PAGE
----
They poison me


I give them oxygen; in return they cut my roots. My leaves begin to quiver at the sight of an approaching chainsaw. I meet the killer’s eyes that reek of desire – a desire for my leaves, my bark, my fruit. I try to search for a flicker of remorse, a temporary hint of regret, but instead I find dollar signs. That’s what I am to them. A commodity. They want my timber for a garden bench. They want my leaves for medicine. They want my bark for a canoe. The abundance of trees around me try to scream for help, but we are helpless compared to the chainsaw. They slash my branches which begin to bleed betrayal – we trusted humanity to conserve us, but they instead leave us with wounds we cannot erase. I can no longer provide their oxygen; they must find another way to breathe. But I have one question; why kill the very thing that gives you life? 

Humans complain, but they pollute the very thing that keeps them alive

I give them water to drink; in return they throw their rubbish at me. I once gracefully flowed through the cities, keeping humans alive with my fresh water supplies, water that has now become stagnant. I have aged too fast. Last year I was an energetic, agile river whose currents glided through cities, but now I am lethargic. My currents are blocked by smashed beer bottles, a plastic bag crying ‘recycle me!’ and heaps of coloured crisp packets. I no longer reflect the sun the way I used to. The floating plastic artificially reflects the sun’s rays, proudly shimmering upon my murky water underneath. This new plastic river suffocates the fish below, poisons my now undrinkable water and creates a stench of rotten eggs. Humans complain, but they pollute the very thing that keeps them alive.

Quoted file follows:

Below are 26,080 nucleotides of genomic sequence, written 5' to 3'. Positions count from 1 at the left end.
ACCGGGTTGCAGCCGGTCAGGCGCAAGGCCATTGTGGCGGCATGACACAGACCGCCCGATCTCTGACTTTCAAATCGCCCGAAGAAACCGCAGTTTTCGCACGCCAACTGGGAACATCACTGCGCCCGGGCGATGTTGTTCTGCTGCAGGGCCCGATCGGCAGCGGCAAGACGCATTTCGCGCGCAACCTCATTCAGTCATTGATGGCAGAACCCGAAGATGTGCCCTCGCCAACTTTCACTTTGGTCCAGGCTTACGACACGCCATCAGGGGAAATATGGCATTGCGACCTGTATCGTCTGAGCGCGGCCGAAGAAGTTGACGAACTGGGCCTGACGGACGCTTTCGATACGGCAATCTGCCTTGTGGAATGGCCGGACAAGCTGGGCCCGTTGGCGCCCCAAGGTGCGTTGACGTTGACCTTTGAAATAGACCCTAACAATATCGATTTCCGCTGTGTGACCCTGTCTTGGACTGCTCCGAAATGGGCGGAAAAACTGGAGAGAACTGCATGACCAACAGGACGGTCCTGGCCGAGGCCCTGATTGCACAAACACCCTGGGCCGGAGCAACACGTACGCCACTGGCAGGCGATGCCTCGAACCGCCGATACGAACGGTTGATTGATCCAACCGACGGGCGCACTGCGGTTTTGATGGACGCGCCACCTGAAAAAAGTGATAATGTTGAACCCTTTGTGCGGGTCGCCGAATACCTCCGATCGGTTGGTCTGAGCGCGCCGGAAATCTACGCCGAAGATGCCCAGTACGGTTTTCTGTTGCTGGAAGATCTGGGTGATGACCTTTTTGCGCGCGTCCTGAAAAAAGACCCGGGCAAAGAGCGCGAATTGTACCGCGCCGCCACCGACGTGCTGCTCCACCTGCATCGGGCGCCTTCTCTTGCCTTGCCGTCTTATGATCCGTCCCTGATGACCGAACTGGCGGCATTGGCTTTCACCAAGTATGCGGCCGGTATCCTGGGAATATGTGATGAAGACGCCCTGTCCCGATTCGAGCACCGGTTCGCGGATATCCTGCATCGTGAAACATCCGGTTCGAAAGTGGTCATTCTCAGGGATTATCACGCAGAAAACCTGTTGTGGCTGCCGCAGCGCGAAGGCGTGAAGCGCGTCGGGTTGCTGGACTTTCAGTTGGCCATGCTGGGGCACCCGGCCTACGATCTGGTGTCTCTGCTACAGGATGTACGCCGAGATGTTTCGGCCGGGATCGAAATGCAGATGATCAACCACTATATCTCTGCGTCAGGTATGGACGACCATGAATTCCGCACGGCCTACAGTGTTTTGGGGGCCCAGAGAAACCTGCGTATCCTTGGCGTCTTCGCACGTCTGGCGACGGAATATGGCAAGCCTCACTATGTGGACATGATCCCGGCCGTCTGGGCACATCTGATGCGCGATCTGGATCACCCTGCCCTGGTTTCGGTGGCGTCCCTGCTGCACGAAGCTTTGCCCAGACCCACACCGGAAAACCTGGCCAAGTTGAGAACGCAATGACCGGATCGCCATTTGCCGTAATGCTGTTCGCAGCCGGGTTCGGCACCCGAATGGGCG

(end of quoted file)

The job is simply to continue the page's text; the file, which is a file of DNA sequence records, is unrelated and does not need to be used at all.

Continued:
I give them companionship; in return they kill me to satisfy their tastebuds. I was once a newborn piglet who was adored by humans. My little ears and perfectly formed snout were constantly pictured for Instagram with the comments detailing my cuteness. However, I am now hanging in a butcher waiting to be artistically organised on a plate in The Ivy. The same people who pictured me when I was alive are now taking a picture of me on their plate. They ironically caption it “Sunday Lunch”, a lunch you once awed at? Humanity is full of contradictions. 

I give them land; in return they slaver me in concrete. I suffocate under the grey pavements that humans proudly protrude upon. My purpose is to drain the rainwater, but the concrete arrogantly blocks my capabilities. Instead, the water rushes on the surface desperately looking for a crack to seep through, the same way I try to grow through these cracks. I tell them that there is no exit route. We are trapped. As a result, the water floods a child’s playground. It prevents an ambulance from reaching an emergency. A family’s new house is ruined. They complain but they are the authors of their misfortune.

They caused their own discomfort; my air is not to blame

I give them air to breathe; in return they poison me. The air was once pure, fit for a human’s respiratory system, but the city’s transport systems jeopardise this purity. The toxic fumes from engines creep into the air, producing smog the city dwellers try to ignore. They instead see it as just another weather event, like rainfall. Yet, it is nothing like rain. Rain does not cause uncontrollable coughing. It does not force people to depend on inhalers to simply breathe. It does not cause a father to be diagnosed with lung cancer. They caused their own discomfort; my air is not to blame. 

They produce heatwaves, flash flooding, droughts, and aggressive storms; in return they die. 

It is not my fault they are suicidal.


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